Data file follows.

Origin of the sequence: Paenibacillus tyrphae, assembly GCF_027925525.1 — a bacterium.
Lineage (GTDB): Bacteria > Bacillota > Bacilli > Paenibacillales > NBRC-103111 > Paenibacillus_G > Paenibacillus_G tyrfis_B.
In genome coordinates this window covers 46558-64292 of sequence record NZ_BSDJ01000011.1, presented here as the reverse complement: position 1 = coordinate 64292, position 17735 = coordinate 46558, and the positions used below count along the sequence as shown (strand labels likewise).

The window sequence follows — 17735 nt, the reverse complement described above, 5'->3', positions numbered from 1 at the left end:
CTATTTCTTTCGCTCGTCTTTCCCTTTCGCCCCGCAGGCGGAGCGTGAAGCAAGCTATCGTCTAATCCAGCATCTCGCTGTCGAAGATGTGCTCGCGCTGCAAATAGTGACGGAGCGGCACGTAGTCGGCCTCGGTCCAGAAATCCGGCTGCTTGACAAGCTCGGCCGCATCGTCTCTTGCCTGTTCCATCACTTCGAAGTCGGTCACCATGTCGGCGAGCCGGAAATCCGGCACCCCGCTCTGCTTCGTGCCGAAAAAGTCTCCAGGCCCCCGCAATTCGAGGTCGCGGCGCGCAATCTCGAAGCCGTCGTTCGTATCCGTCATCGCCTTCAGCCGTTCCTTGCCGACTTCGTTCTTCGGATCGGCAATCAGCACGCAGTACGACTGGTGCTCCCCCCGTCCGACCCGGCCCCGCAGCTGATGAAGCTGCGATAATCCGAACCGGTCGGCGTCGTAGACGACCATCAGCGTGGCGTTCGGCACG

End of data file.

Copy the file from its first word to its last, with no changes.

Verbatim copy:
Origin of the sequence: Paenibacillus tyrphae, assembly GCF_027925525.1 — a bacterium.
Lineage (GTDB): Bacteria > Bacillota > Bacilli > Paenibacillales > NBRC-103111 > Paenibacillus_G > Paenibacillus_G tyrfis_B.
In genome coordinates this window covers 46558-64292 of sequence record NZ_BSDJ01000011.1, presented here as the reverse complement: position 1 = coordinate 64292, position 17735 = coordinate 46558, and the positions used below count along the sequence as shown (strand labels likewise).

The window sequence follows — 17735 nt, the reverse complement described above, 5'->3', positions numbered from 1 at the left end:
CTATTTCTTTCGCTCGTCTTTCCCTTTCGCCCCGCAGGCGGAGCGTGAAGCAAGCTATCGTCTAATCCAGCATCTCGCTGTCGAAGATGTGCTCGCGCTGCAAATAGTGACGGAGCGGCACGTAGTCGGCCTCGGTCCAGAAATCCGGCTGCTTGACAAGCTCGGCCGCATCGTCTCTTGCCTGTTCCATCACTTCGAAGTCGGTCACCATGTCGGCGAGCCGGAAATCCGGCACCCCGCTCTGCTTCGTGCCGAAAAAGTCTCCAGGCCCCCGCAATTCGAGGTCGCGGCGCGCAATCTCGAAGCCGTCGTTCGTATCCGTCATCGCCTTCAGCCGTTCCTTGCCGACTTCGTTCTTCGGATCGGCAATCAGCACGCAGTACGACTGGTGCTCCCCCCGTCCGACCCGGCCCCGCAGCTGATGAAGCTGCGATAATCCGAACCGGTCGGCGTCGTAGACGACCATCAGCGTGGCGTTCGGCACG